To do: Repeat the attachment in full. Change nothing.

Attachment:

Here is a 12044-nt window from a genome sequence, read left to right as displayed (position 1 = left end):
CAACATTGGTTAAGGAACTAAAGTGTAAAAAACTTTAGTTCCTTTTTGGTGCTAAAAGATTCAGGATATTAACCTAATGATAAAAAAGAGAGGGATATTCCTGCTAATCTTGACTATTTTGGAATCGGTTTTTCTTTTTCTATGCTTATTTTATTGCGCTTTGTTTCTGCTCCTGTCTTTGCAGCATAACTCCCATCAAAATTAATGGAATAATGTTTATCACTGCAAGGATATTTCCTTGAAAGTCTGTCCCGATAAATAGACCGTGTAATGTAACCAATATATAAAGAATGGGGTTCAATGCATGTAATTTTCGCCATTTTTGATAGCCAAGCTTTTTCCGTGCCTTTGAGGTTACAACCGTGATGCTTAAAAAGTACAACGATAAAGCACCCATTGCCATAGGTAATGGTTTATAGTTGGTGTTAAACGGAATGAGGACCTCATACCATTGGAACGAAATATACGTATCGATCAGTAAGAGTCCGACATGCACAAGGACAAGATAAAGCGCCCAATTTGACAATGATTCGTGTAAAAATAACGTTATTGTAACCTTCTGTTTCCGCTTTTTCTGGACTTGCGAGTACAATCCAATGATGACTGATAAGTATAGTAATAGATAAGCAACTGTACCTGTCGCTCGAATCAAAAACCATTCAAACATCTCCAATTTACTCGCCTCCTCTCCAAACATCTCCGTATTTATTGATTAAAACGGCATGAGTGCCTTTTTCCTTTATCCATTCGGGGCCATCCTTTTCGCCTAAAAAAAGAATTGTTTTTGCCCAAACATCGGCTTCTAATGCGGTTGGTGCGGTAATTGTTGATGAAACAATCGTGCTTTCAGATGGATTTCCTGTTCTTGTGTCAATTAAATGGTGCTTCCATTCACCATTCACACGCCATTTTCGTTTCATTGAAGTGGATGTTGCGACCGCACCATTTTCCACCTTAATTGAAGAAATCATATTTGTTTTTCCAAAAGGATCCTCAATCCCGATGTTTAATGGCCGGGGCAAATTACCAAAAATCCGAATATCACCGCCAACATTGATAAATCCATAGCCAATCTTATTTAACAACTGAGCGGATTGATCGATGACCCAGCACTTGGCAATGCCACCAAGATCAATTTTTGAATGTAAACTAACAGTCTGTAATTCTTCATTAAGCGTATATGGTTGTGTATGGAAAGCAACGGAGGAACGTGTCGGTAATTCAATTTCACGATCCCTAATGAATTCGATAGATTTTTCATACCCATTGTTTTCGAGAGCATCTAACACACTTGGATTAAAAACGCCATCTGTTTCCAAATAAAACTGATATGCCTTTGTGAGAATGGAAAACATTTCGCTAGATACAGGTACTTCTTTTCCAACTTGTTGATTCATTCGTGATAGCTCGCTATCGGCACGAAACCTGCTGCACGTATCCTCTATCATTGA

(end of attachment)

Here is a 12044-nt window from a genome sequence, read left to right as displayed (position 1 = left end):
CAACATTGGTTAAGGAACTAAAGTGTAAAAAACTTTAGTTCCTTTTTGGTGCTAAAAGATTCAGGATATTAACCTAATGATAAAAAAGAGAGGGATATTCCTGCTAATCTTGACTATTTTGGAATCGGTTTTTCTTTTTCTATGCTTATTTTATTGCGCTTTGTTTCTGCTCCTGTCTTTGCAGCATAACTCCCATCAAAATTAATGGAATAATGTTTATCACTGCAAGGATATTTCCTTGAAAGTCTGTCCCGATAAATAGACCGTGTAATGTAACCAATATATAAAGAATGGGGTTCAATGCATGTAATTTTCGCCATTTTTGATAGCCAAGCTTTTTCCGTGCCTTTGAGGTTACAACCGTGATGCTTAAAAAGTACAACGATAAAGCACCCATTGCCATAGGTAATGGTTTATAGTTGGTGTTAAACGGAATGAGGACCTCATACCATTGGAACGAAATATACGTATCGATCAGTAAGAGTCCGACATGCACAAGGACAAGATAAAGCGCCCAATTTGACAATGATTCGTGTAAAAATAACGTTATTGTAACCTTCTGTTTCCGCTTTTTCTGGACTTGCGAGTACAATCCAATGATGACTGATAAGTATAGTAATAGATAAGCAACTGTACCTGTCGCTCGAATCAAAAACCATTCAAACATCTCCAATTTACTCGCCTCCTCTCCAAACATCTCCGTATTTATTGATTAAAACGGCATGAGTGCCTTTTTCCTTTATCCATTCGGGGCCATCCTTTTCGCCTAAAAAAAGAATTGTTTTTGCCCAAACATCGGCTTCTAATGCGGTTGGTGCGGTAATTGTTGATGAAACAATCGTGCTTTCAGATGGATTTCCTGTTCTTGTGTCAATTAAATGGTGCTTCCATTCACCATTCACACGCCATTTTCGTTTCATTGAAGTGGATGTTGCGACCGCACCATTTTCCACCTTAATTGAAGAAATCATATTTGTTTTTCCAAAAGGATCCTCAATCCCGATGTTTAATGGCCGGGGCAAATTACCAAAAATCCGAATATCACCGCCAACATTGATAAATCCATAGCCAATCTTATTTAACAACTGAGCGGATTGATCGATGACCCAGCACTTGGCAATGCCACCAAGATCAATTTTTGAATGTAAACTAACAGTCTGTAATTCTTCATTAAGCGTATATGGTTGTGTATGGAAAGCAACGGAGGAACGTGTCGGTAATTCAATTTCACGATCCCTAATGAATTCGATAGATTTTTCATACCCATTGTTTTCGAGAGCATCTAACACACTTGGATTAAAAACGCCATCTGTTTCCAAATAAAACTGATATGCCTTTGTGAGAATGGAAAACATTTCGCTAGATACAGGTACTTCTTTTCCAACTTGTTGATTCATTCGTGATAGCTCGCTATCGGCACGAAACCTGCTGCACGTATCCTCTATCATTGA